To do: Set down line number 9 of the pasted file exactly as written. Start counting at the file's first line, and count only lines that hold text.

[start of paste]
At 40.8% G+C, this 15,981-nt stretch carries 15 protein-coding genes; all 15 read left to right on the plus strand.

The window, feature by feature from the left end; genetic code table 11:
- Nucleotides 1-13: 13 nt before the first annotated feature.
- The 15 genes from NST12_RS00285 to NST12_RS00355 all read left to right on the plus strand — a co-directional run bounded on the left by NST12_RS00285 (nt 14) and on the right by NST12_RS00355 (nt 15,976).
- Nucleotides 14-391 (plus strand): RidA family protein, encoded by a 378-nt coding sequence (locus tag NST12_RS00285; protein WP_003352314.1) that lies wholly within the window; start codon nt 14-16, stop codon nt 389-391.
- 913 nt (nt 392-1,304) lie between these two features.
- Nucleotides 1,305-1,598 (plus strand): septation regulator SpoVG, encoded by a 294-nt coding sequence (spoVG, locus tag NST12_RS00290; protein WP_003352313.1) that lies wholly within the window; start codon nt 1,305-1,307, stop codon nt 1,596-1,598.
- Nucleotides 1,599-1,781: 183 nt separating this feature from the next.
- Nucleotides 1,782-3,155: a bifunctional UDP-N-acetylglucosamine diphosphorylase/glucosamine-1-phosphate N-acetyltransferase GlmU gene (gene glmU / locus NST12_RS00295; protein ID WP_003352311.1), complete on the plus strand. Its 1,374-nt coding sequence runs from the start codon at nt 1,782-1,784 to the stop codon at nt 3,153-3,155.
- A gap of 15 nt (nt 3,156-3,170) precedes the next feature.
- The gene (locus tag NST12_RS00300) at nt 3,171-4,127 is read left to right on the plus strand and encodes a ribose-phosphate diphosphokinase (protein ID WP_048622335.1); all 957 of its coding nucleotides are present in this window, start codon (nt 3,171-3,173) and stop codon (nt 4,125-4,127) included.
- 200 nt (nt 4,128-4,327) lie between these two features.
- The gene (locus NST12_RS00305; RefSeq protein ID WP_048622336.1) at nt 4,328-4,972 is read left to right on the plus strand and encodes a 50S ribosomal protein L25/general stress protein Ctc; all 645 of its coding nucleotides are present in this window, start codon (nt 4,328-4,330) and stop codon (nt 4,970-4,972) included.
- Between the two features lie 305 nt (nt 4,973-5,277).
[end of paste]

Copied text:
- Nucleotides 1,782-3,155: a bifunctional UDP-N-acetylglucosamine diphosphorylase/glucosamine-1-phosphate N-acetyltransferase GlmU gene (gene glmU / locus NST12_RS00295; protein ID WP_003352311.1), complete on the plus strand. Its 1,374-nt coding sequence runs from the start codon at nt 1,782-1,784 to the stop codon at nt 3,153-3,155.